The film also features a haunting and iconic score by progressive rock band Goblin.

   

Another characteristic of “Suspiria” is its emphasis on atmosphere and mood over plot and character development.

The film relies heavily on visual and auditory techniques to create a sense of tension and dread, rather than relying on traditional storytelling techniques.

“Suspiria” is a classic of Italian horror cinema and a must-see for fans of the genre. Its bold visual style and unique approach to horror make it a standout film that continues to influence horror filmmakers today.

Suspiria
  • Suspiria
  • Spanish (Subtitle)
  • English (Publication Language)

3. Tenebrae (1982)

Tenebrae” is a 1982 Italian horror film directed by Dario Argento.

The film follows the story of an American writer, played by Anthony Franciosa, who travels to Rome to promote his latest novel, only to become embroiled in a string of gruesome murders that bear a striking resemblance to the killings in his book.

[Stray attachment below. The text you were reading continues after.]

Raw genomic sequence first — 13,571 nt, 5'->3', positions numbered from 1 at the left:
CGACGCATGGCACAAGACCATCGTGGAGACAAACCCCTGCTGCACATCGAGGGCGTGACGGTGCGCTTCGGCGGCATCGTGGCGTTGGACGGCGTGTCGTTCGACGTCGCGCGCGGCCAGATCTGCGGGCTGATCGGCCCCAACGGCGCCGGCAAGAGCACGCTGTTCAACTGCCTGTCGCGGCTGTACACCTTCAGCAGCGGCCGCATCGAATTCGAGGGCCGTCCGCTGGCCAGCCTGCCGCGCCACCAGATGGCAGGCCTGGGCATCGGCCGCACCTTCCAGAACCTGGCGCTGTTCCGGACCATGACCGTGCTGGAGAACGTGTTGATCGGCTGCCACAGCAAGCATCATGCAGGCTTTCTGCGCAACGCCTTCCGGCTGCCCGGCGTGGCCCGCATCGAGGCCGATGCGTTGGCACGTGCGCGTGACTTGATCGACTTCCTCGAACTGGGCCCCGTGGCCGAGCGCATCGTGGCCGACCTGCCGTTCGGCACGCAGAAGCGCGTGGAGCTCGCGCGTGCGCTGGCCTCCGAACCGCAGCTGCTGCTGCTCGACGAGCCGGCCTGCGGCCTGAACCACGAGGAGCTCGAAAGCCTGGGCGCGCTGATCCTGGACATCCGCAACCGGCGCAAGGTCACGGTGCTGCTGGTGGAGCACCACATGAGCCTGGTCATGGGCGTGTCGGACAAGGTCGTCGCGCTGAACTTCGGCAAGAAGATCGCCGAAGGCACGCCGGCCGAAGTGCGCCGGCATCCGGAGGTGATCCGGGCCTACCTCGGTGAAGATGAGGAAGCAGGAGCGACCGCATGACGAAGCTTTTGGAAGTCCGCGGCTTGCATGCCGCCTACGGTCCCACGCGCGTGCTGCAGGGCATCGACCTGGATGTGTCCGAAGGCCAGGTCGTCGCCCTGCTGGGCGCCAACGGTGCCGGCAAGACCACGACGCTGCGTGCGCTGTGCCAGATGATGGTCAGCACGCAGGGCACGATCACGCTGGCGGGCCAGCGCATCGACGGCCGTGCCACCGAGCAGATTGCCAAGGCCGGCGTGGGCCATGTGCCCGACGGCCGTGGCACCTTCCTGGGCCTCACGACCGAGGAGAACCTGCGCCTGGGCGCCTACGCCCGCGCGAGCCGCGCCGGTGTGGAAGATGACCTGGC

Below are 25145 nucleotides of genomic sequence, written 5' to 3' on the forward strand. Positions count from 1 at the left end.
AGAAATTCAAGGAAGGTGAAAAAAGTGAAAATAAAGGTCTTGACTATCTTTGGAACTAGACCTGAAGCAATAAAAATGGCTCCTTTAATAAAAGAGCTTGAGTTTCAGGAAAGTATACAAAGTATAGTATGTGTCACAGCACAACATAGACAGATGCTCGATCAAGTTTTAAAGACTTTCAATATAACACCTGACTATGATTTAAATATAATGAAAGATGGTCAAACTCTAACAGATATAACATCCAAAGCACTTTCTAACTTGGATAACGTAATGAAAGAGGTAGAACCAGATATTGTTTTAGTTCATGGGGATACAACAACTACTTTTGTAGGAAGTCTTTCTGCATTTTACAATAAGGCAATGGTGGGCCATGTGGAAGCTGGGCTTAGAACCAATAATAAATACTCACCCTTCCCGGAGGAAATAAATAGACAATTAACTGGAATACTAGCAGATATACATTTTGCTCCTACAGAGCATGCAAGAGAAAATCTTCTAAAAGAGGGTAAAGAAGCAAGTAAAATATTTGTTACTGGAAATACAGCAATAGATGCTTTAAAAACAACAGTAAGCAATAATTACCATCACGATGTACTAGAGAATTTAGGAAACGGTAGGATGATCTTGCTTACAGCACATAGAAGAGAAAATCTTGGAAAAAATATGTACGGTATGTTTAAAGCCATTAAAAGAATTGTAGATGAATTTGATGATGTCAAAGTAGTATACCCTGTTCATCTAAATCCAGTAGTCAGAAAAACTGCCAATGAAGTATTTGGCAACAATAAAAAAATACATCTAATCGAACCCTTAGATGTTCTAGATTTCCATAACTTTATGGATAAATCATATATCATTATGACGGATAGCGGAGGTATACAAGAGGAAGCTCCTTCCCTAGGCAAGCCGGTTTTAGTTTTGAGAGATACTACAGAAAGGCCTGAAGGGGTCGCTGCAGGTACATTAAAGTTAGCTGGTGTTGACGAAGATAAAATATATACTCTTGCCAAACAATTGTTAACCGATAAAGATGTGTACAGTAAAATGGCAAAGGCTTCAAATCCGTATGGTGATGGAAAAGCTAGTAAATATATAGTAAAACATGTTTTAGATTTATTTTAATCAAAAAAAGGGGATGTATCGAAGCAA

As the bodies pile up and the police struggle to find the killer, the writer becomes increasingly paranoid and begins to suspect that someone is targeting him personally.

With the help of his assistant, played by Daria Nicolodi, he sets out to uncover the truth behind the murders and put an end to the madness once and for all.

“Tenebrae” is a classic example of Argento’s signature style of horror, characterized by bold colors, inventive camera work, and a focus on brutal violence and suspense.

The film is also notable for its use of a pulsing, electronic score by Italian prog-rock band Goblin.

Despite being controversial upon its initial release due to its violence and sexual content, “Tenebrae” has since become a cult classic among horror fans, and is regarded as one of Argento’s most influential works.

Tenebrae (1982) ( Tenebre ) ( Under the Eyes of the Assassin (Unsane) ) [ NON-USA FORMAT, PAL, Reg.0 Import - Spain ]
  • Tenebrae (1982) ( Tenebre ) ( Under the Eyes of the Assassin (Unsane) )
  • Tenebrae (1982)
  • Tenebre